“Mabele khunoana ralitlhaku thabisa lihoho. Mabele u tsoa kae e le khale re u batla re sa u thole? Ueeeena mabeeeele!” (Loosely translated beer brewed from sorghum make men happy. We’ve been looking for you from afar, you sorghum. In short, this is a praise poem for the Sesotho sorghum brew).
But then came the most difficult part. Which specific beverages should he focus on and how would he do it?
He decided that he would focus on ciders. He realised that not many people in Lesotho were making ciders.
He started experimenting at home and realized how difficult the process was. He just couldn’t get it right. To worsen matters, he also did not have the right equipment.
But like most successful innovators, he just knew that he had to start his business right away.
Pule says he then learnt about other forms of beverages: the spirits. Spirits are very high in alcohol content. Here we are talking the likes of whiskey, vodka and brandy.
He was particularly interested in vodka. He went into one NUL laboratory and, with necessary permission, began testing a number of spirits and doing a lot of research about them.
He began saving some of the money he earned from the National Manpower Development Secretariat in the form of student allowance so he could buy equipment. Saving was not easy. The subsistence money was already not that much. Having to share it with a business was asking a little too much.
But Pule was so determined that he did it, bought equipment that allowed him to develop what he thought was “vodka”.
However, after buying the equipment he immediately realised that the equipment was to make brandy not vodka.
“Now I was forced to get into brandy by chance,” he said.
It was a mistake that he has never regretted having realised that there are very few individuals who were making brandy in Lesotho.
Pule had to throw himself fully into experiments. He read books about brandy production. He even enrolled for an online course on distillation.
In the end, he began to see some light.
“I began to feel some difference in the taste of my produce,” he said. “When I shared my produce with my lecturers, they were over the moon!”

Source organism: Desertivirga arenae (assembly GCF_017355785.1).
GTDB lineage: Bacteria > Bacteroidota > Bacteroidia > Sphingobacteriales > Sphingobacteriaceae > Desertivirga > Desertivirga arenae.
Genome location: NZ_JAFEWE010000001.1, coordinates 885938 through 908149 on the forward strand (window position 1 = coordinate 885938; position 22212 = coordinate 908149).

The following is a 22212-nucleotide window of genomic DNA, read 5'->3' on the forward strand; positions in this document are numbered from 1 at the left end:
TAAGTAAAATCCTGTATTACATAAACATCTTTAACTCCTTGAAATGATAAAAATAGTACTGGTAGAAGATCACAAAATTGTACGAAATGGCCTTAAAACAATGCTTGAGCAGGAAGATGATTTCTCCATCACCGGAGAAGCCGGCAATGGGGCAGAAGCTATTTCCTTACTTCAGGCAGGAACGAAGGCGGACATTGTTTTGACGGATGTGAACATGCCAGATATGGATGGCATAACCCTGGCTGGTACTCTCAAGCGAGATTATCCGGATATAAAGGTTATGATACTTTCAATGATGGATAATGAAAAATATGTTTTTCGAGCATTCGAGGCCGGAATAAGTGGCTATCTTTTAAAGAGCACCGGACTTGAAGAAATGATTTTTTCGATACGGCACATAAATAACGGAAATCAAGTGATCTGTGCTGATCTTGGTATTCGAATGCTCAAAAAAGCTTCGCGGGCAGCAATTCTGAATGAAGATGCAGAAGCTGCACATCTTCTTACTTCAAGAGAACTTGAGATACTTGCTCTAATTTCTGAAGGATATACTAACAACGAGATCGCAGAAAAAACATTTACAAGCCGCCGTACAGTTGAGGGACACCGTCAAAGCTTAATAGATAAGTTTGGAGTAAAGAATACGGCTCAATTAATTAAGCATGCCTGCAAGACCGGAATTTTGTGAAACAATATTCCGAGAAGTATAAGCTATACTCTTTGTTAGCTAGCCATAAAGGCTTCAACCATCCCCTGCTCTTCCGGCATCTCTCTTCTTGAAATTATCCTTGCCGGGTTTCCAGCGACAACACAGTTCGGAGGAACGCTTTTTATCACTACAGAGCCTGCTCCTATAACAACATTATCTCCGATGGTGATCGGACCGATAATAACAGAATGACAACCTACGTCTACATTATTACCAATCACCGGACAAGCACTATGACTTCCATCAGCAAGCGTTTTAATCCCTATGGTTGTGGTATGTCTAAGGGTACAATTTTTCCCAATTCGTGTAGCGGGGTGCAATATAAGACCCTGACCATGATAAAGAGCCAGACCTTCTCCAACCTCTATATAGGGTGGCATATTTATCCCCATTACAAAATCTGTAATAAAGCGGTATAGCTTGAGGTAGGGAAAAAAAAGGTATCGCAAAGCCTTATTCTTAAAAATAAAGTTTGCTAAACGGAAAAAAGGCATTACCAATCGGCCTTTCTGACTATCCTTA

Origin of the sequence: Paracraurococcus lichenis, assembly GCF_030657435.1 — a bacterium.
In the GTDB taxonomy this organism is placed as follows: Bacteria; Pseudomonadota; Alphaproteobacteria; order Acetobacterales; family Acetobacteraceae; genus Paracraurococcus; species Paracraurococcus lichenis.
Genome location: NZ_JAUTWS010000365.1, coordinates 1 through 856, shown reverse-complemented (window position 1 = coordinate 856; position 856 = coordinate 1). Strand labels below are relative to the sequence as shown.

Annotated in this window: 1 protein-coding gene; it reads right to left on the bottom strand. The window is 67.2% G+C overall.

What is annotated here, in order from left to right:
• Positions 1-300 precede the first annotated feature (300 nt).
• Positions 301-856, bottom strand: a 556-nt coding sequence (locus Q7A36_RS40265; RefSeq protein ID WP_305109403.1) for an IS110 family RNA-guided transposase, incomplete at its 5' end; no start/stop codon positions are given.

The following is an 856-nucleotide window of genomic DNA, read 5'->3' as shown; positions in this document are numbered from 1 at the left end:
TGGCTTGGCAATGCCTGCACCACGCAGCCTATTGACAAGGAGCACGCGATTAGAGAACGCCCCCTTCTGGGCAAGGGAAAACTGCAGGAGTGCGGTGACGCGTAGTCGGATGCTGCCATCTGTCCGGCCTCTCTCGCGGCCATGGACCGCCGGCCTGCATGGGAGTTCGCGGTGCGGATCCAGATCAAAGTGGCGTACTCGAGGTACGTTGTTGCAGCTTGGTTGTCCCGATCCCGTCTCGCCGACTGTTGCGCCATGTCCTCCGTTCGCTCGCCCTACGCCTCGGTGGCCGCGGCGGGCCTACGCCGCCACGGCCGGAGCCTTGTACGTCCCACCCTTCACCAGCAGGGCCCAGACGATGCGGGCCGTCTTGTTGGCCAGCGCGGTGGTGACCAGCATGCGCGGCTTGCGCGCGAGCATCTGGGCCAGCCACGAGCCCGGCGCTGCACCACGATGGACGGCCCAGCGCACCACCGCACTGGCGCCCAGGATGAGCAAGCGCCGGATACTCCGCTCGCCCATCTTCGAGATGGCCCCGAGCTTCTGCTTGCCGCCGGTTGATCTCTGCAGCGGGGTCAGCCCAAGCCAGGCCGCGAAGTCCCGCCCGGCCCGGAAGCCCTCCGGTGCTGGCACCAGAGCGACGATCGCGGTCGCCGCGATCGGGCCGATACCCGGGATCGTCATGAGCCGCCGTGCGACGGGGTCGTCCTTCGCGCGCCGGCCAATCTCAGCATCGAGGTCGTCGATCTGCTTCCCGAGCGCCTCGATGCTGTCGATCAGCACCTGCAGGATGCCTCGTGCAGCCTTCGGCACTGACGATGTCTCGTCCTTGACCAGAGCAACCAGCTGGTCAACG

With that encouragement, Pule began packaging his brandy and is now selling it to family and friends.
“My small equipment means that I can’t produce much. However, If I were to get bigger equipment, things would be much better.”
ROMA – ’MATUMANE Matela, a National University of Lesotho (NUL)-trained nutritionist, is an example of how a nutritionist should think and act.
Matela makes and sells ready-to-cook vegetables out of produce from her own farm or produce she preferably buys from local farms.
“When I make a dish, as a nutritionist, I make choices that ensure a typical package is packed with nutrition,” Matela said.
Today, we examine an interesting story of the lady who is determined to ensure that you eat healthy despite your busy schedule.
It started with her experiences in life.
She describes herself as an extremely busy woman.
She likes getting things done.
As the busy amongst us will say, the busier you become, the less you watch your diet.
She couldn’t escape the trap!
“My busy schedule meant that I ended up eating junk and I was gaining weight,” she said.
With time, she came to her senses.
As a nutritionist, she recalled that the best way to preach was to preach by example.
So, was she preaching what she practised?
Clearly, she wasn’t.
She had to find an option to maintain the busy schedule and eat healthy at the same time.
The beautiful thing about nutrition is that the healthiest foods are the closest to us: fruits and vegetables.
Some scientists even claim that our bodies seem to be designed to thrive on fruits and vegetables.
“Have you ever wondered why looking at a ripe raw peach on a tree is mouth-watering but looking at a fat cow isn’t?” asked one scientist.
Well, whether we were designed for fruits and vegetables or not, the truth is that they are good for our bodies.
That’s what good science tells us.
And we somehow “know it” too if you have heard about anything called intuition.
So one day she found herself increasingly eating fruits and vegetables.